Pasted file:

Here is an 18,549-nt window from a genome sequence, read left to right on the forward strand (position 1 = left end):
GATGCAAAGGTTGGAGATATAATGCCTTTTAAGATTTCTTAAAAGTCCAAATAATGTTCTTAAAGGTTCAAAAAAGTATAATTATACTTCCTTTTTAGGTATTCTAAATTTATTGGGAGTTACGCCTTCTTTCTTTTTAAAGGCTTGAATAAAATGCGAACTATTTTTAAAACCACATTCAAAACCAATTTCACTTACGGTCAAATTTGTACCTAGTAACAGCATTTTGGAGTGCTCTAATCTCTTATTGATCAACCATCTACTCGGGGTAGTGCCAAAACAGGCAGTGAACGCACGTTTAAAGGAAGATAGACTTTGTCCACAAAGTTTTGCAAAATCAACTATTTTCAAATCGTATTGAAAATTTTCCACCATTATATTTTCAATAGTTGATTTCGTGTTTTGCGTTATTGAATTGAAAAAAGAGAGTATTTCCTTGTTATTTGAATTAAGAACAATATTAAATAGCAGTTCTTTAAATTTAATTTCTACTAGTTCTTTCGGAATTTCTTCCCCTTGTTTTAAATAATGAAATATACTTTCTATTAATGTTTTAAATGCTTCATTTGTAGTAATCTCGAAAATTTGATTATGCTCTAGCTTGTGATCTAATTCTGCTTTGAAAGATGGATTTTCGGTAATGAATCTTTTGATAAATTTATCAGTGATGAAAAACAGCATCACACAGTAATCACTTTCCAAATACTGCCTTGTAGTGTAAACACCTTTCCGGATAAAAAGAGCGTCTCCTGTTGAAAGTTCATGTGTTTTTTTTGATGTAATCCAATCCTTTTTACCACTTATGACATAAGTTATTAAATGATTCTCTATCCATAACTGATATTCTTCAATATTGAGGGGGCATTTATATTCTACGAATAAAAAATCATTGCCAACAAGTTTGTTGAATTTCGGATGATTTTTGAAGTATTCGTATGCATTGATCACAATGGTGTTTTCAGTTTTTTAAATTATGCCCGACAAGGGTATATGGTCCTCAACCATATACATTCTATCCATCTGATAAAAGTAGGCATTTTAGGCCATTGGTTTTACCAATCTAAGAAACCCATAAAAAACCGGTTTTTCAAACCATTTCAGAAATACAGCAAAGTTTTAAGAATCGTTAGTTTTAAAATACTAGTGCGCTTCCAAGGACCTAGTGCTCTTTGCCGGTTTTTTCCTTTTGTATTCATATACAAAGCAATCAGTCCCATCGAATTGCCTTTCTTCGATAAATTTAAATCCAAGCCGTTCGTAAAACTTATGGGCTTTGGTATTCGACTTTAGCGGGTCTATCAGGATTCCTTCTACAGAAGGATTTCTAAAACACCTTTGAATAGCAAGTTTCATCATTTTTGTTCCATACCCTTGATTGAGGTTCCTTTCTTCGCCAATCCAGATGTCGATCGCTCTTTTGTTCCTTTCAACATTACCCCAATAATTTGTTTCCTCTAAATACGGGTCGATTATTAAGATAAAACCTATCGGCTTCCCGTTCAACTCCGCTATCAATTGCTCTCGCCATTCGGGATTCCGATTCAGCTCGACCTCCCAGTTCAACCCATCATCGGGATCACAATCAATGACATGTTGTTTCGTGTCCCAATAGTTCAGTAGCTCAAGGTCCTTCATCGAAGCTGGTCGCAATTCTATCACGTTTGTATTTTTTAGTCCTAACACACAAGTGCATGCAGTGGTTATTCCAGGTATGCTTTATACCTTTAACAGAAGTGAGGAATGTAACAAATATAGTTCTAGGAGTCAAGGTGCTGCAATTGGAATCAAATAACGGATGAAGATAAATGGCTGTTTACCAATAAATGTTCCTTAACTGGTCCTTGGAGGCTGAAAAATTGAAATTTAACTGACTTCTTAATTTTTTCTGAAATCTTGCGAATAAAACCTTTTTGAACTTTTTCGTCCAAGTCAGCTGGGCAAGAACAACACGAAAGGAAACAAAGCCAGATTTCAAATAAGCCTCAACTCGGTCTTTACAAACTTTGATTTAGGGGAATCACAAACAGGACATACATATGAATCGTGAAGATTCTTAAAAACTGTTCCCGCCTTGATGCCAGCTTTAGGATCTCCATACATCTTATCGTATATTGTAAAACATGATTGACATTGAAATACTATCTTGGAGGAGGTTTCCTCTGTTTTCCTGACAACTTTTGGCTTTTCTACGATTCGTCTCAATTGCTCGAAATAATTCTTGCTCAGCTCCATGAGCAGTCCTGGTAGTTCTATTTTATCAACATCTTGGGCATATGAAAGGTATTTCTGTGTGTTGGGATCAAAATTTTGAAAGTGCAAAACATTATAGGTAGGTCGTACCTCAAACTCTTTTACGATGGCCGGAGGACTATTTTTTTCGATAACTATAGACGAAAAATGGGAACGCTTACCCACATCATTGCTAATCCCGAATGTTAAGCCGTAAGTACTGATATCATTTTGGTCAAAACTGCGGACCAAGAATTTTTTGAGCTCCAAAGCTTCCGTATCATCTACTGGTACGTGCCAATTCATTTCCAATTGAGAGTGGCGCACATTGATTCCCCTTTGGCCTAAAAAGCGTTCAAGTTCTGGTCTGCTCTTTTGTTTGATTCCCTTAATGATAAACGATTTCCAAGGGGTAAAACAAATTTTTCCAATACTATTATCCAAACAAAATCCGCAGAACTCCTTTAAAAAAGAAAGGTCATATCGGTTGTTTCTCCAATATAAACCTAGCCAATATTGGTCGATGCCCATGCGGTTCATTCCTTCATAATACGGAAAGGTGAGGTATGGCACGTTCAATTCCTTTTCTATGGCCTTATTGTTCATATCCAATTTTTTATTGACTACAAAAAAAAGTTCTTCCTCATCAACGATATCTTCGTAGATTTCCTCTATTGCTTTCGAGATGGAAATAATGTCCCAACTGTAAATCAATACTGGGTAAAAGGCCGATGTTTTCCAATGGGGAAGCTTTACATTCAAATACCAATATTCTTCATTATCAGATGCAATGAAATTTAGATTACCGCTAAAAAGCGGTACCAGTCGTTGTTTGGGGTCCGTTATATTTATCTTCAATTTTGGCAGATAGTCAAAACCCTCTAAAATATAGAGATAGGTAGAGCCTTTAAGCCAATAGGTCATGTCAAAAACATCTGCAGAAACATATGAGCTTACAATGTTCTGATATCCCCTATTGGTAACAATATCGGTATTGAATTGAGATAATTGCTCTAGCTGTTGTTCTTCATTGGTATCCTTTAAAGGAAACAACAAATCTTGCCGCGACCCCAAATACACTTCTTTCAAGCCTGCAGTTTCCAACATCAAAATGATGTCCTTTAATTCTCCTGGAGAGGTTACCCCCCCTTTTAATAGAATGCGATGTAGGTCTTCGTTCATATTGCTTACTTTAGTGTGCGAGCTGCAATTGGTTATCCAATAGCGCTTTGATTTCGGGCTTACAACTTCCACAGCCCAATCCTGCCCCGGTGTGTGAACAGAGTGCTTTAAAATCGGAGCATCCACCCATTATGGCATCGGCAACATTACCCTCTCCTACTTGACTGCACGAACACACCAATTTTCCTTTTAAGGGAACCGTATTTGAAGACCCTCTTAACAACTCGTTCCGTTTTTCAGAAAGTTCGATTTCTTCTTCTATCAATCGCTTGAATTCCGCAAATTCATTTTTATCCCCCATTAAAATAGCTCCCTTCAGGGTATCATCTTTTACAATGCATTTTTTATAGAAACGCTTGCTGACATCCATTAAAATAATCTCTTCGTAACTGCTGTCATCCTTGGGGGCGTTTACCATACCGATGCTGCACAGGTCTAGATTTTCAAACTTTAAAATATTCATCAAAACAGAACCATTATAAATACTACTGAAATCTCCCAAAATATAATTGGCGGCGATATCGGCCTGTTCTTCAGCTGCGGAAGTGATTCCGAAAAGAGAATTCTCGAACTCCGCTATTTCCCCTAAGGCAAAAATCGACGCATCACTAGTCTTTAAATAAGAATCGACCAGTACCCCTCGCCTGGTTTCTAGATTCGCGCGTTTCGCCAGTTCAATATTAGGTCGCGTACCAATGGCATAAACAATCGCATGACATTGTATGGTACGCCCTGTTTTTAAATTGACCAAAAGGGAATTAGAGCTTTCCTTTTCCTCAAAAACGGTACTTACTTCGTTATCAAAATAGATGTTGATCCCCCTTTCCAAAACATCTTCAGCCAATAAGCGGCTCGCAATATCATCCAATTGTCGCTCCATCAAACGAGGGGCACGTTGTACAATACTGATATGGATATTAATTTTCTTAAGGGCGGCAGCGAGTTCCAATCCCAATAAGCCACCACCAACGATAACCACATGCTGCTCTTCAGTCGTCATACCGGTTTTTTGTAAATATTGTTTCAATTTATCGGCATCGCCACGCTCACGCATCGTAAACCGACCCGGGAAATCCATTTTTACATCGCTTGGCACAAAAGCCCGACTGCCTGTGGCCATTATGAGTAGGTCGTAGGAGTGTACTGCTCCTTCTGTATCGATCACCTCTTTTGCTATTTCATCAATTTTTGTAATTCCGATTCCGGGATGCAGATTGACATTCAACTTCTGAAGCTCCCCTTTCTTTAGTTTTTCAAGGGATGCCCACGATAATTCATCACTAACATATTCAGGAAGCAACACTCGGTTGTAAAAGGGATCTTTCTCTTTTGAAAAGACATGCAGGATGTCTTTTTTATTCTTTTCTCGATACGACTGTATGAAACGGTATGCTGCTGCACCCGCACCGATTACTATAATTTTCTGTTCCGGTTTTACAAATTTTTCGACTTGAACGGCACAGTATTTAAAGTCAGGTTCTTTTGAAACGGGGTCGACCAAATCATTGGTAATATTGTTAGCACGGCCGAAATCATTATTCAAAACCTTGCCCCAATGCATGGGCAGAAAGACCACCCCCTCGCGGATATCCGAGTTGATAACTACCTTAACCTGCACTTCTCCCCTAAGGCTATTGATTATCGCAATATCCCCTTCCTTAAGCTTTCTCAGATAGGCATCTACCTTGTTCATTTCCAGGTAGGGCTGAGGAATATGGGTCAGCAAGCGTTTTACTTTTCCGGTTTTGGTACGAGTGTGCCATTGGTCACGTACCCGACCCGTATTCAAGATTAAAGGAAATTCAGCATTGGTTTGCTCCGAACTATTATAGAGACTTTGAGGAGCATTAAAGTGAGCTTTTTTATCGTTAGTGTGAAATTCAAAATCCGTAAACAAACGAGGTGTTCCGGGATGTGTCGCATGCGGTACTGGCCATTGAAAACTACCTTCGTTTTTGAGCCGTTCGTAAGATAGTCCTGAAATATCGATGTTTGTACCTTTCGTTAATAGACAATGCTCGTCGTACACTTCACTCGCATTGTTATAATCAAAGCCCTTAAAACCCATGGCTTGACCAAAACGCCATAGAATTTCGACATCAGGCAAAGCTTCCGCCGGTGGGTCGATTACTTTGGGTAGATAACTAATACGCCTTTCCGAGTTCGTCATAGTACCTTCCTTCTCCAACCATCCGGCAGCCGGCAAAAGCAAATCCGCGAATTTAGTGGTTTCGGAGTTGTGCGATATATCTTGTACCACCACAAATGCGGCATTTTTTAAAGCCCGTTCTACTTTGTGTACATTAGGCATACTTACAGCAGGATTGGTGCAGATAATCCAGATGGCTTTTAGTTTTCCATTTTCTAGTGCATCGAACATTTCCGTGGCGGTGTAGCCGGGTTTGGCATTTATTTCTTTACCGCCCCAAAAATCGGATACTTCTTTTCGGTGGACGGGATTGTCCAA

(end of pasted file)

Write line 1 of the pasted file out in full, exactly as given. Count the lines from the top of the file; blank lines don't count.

Here is an 18,549-nt window from a genome sequence, read left to right on the forward strand (position 1 = left end):